Yet, our research has indicated that adding line segments to connect separate points into a unified visual whole, for example, connecting the top of a series of bars to form a combination bar/line graph, may help subjects see overall relationships and patterns in the data.

This leads to the suggestion that line graphs should generally be preferred to formats that show each data value as a separate point or bar, at least when one wants to communicate information about overall patterns or trends. This also defies the common wisdom that line graphs should only be used for connecting data points along a continuum. My colleagues and I argue that lines should also be used to connect data from different categories. Again, the convention should be violated if the important information to be gleaned from the graph involves overall patterns.

Take, as an example familiar to most psychologists, the display of individual test scores from various personality inventories. Perhaps the most famous, the Minnesota Multiphasic Personality Inventory (MMPI), usually shows a person's score on each of its scales as a series of individual points connected by line segments. It is the overall shape of these connected points, the overall profile, that diagnosticians learn to classify. A clinician friend has noted his dismay at receiving computerized printouts of MMPI scores that simply provide tick marks along each of the individual scales. He solves the problem by manually drawing in the missing links.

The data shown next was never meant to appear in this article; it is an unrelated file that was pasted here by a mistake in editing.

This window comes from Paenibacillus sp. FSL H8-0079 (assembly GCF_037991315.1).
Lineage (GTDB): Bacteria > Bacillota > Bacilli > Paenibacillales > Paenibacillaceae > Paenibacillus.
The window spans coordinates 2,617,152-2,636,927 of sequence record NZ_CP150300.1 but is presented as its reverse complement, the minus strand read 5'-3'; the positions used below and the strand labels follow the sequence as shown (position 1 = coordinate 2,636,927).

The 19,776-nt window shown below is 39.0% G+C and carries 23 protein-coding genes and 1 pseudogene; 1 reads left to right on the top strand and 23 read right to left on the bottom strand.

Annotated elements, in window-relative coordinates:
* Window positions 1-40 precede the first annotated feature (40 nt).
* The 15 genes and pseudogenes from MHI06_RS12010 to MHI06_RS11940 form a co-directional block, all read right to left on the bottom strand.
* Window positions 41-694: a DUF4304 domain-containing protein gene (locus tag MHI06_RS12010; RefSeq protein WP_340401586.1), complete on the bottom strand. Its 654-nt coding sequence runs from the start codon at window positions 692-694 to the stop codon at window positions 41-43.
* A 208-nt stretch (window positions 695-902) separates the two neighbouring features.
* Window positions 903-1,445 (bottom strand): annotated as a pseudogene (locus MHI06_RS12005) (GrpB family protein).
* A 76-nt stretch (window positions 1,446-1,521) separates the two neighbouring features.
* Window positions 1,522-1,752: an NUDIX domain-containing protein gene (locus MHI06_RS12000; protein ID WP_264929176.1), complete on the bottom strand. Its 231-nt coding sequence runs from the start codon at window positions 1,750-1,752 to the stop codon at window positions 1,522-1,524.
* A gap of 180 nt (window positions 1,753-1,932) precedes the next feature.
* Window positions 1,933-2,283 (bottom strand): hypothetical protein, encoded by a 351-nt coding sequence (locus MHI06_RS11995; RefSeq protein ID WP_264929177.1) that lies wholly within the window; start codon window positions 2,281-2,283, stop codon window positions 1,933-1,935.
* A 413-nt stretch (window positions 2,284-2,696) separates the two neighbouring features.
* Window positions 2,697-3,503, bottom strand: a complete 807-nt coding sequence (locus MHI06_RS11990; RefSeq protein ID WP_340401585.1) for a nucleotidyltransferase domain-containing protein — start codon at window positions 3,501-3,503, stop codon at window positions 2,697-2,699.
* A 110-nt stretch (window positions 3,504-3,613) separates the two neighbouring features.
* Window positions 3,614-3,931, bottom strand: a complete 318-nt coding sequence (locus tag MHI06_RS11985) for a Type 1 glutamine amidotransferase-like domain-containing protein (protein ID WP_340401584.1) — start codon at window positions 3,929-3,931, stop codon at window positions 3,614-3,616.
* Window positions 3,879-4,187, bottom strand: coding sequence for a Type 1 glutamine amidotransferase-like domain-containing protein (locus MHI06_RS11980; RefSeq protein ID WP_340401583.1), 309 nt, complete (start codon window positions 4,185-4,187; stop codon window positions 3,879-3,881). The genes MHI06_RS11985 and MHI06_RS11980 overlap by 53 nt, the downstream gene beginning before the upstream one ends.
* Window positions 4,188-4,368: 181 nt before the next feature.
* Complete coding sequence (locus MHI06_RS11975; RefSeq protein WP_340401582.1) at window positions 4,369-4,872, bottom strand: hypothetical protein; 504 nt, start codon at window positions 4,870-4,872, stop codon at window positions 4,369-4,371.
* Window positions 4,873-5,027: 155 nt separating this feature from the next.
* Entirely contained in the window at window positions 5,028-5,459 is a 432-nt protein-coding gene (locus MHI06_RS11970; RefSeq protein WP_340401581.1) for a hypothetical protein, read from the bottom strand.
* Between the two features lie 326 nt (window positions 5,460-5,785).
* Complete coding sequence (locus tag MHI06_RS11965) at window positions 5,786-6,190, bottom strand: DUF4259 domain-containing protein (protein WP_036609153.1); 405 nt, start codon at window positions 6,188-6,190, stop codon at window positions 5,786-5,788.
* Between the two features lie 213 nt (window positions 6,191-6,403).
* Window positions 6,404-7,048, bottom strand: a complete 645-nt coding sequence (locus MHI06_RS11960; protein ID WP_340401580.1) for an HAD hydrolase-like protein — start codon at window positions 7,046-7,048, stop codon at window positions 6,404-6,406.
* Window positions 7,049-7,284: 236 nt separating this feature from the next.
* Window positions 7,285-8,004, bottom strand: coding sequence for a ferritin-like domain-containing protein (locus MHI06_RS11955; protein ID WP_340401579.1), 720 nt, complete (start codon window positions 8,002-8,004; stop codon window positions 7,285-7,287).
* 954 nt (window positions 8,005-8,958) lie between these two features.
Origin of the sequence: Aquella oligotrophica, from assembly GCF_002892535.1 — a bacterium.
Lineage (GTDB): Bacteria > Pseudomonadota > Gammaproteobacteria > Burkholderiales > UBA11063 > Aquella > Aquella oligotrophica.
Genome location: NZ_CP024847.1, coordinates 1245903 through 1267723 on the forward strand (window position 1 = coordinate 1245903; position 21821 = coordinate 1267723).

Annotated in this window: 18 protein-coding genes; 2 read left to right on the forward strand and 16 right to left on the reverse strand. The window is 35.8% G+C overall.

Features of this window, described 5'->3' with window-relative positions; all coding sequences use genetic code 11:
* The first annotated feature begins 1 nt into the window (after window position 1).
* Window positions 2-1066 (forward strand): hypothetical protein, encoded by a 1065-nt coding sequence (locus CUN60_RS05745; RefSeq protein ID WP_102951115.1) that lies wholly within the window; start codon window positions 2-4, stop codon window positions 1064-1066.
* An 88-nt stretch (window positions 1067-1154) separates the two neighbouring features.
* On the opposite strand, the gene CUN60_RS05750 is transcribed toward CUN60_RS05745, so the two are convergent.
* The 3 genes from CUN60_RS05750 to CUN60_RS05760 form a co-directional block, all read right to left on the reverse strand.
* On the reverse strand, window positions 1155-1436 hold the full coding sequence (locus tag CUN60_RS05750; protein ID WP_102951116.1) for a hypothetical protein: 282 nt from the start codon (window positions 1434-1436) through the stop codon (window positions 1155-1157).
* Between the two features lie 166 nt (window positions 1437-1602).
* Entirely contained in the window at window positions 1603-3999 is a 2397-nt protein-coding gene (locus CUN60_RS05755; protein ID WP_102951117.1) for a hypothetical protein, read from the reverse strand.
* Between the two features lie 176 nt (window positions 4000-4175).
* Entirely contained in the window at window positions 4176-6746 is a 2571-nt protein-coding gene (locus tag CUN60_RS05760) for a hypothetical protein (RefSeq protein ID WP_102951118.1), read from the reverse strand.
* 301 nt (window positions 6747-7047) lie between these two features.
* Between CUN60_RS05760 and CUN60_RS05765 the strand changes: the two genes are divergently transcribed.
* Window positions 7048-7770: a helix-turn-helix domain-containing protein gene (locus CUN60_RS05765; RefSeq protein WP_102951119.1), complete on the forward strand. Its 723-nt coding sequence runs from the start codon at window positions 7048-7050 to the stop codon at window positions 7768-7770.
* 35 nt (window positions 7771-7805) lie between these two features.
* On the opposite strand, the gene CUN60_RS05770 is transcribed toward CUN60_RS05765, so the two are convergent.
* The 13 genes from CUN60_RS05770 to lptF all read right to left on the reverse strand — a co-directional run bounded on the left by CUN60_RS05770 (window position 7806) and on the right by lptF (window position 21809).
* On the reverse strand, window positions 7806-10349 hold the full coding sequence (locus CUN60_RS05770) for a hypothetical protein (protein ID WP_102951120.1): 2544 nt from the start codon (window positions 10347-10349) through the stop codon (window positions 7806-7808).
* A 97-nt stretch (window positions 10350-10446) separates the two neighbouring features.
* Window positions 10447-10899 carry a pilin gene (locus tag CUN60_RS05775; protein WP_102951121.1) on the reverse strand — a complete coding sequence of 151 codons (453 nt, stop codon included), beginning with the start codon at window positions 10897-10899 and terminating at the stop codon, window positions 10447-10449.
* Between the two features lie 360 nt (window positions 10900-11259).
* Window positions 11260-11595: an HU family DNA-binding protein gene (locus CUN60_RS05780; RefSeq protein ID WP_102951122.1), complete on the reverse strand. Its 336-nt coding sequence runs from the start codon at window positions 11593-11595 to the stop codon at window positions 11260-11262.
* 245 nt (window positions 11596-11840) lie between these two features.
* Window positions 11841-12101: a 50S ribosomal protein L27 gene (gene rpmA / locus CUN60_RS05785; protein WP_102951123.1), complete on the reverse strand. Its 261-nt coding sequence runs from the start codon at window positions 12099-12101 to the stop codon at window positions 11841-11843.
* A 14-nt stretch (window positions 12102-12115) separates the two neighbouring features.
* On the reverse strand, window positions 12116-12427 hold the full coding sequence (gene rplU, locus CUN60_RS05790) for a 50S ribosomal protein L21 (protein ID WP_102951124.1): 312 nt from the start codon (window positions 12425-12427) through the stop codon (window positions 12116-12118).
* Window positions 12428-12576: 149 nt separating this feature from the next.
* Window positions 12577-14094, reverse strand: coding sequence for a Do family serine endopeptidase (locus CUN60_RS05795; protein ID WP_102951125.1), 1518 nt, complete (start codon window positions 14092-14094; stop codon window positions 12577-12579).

The conclusion of this research, then, is that adding contour and connections among data points does not automatically equal clutter and confusion for the graph reader. Instead, the lines may help the visual system detect meaningful configurations.

Prospects for Data-Based Conventions

Currently, a number of cognitive and perceptual psychologists are not only evaluating current conventions, but are developing general models of graph perception and comprehension that may guide the development of future guidelines and graphical standards. Perhaps the most promising trend has been the formation of interdisciplinary research groups including psychologists, statisticians, and graphic artists. For example, the National Center for Health Statistics has promoted such a research program to develop standards for the presentation of its own data to scientists, policymakers, and the general public. In addition, empirically based books on graphic design have begun to appear, most notably a volume by William Cleveland and a recent book by Stephen Kosslyn.

Overall, these research programs have generally found that the conventions of graphical design are much like folk remedies. The more closely you study them, the more you find that they generally do work. However, there are notable exceptions, some of which I described, and it is through psychological research that we can identify the limitations of current conventions and devise guidelines general enough to be applied to formats and fads yet to come.